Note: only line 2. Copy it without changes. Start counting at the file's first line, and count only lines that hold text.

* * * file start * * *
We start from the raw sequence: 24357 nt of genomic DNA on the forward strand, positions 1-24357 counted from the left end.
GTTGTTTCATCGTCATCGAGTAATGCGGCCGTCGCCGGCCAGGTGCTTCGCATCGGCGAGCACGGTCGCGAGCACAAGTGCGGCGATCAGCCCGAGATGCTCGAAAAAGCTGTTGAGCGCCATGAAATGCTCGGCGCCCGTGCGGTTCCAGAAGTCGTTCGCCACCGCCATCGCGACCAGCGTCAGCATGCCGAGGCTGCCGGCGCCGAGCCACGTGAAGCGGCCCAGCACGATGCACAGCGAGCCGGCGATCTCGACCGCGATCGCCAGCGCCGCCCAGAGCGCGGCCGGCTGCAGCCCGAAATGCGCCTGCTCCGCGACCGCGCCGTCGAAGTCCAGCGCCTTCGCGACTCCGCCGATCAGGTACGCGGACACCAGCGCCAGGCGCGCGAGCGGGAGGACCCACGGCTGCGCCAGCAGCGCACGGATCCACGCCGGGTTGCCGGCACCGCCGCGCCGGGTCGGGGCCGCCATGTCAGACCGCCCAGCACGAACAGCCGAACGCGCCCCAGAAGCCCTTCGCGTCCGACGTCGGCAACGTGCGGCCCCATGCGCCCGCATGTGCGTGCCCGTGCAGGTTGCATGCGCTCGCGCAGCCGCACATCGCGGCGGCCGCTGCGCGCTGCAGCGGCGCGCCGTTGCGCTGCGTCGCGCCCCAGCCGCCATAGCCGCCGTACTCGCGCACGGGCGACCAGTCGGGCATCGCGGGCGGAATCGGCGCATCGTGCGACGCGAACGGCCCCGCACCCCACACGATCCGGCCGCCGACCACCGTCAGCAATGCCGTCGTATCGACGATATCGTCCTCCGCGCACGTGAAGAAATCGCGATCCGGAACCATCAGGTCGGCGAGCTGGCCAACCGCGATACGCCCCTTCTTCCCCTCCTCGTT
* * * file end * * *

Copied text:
GTTGTTTCATCGTCATCGAGTAATGCGGCCGTCGCCGGCCAGGTGCTTCGCATCGGCGAGCACGGTCGCGAGCACAAGTGCGGCGATCAGCCCGAGATGCTCGAAAAAGCTGTTGAGCGCCATGAAATGCTCGGCGCCCGTGCGGTTCCAGAAGTCGTTCGCCACCGCCATCGCGACCAGCGTCAGCATGCCGAGGCTGCCGGCGCCGAGCCACGTGAAGCGGCCCAGCACGATGCACAGCGAGCCGGCGATCTCGACCGCGATCGCCAGCGCCGCCCAGAGCGCGGCCGGCTGCAGCCCGAAATGCGCCTGCTCCGCGACCGCGCCGTCGAAGTCCAGCGCCTTCGCGACTCCGCCGATCAGGTACGCGGACACCAGCGCCAGGCGCGCGAGCGGGAGGACCCACGGCTGCGCCAGCAGCGCACGGATCCACGCCGGGTTGCCGGCACCGCCGCGCCGGGTCGGGGCCGCCATGTCAGACCGCCCAGCACGAACAGCCGAACGCGCCCCAGAAGCCCTTCGCGTCCGACGTCGGCAACGTGCGGCCCCATGCGCCCGCATGTGCGTGCCCGTGCAGGTTGCATGCGCTCGCGCAGCCGCACATCGCGGCGGCCGCTGCGCGCTGCAGCGGCGCGCCGTTGCGCTGCGTCGCGCCCCAGCCGCCATAGCCGCCGTACTCGCGCACGGGCGACCAGTCGGGCATCGCGGGCGGAATCGGCGCATCGTGCGACGCGAACGGCCCCGCACCCCACACGATCCGGCCGCCGACCACCGTCAGCAATGCCGTCGTATCGACGATATCGTCCTCCGCGCACGTGAAGAAATCGCGATCCGGAACCATCAGGTCGGCGAGCTGGCCAACCGCGATACGCCCCTTCTTCCCCTCCTCGTT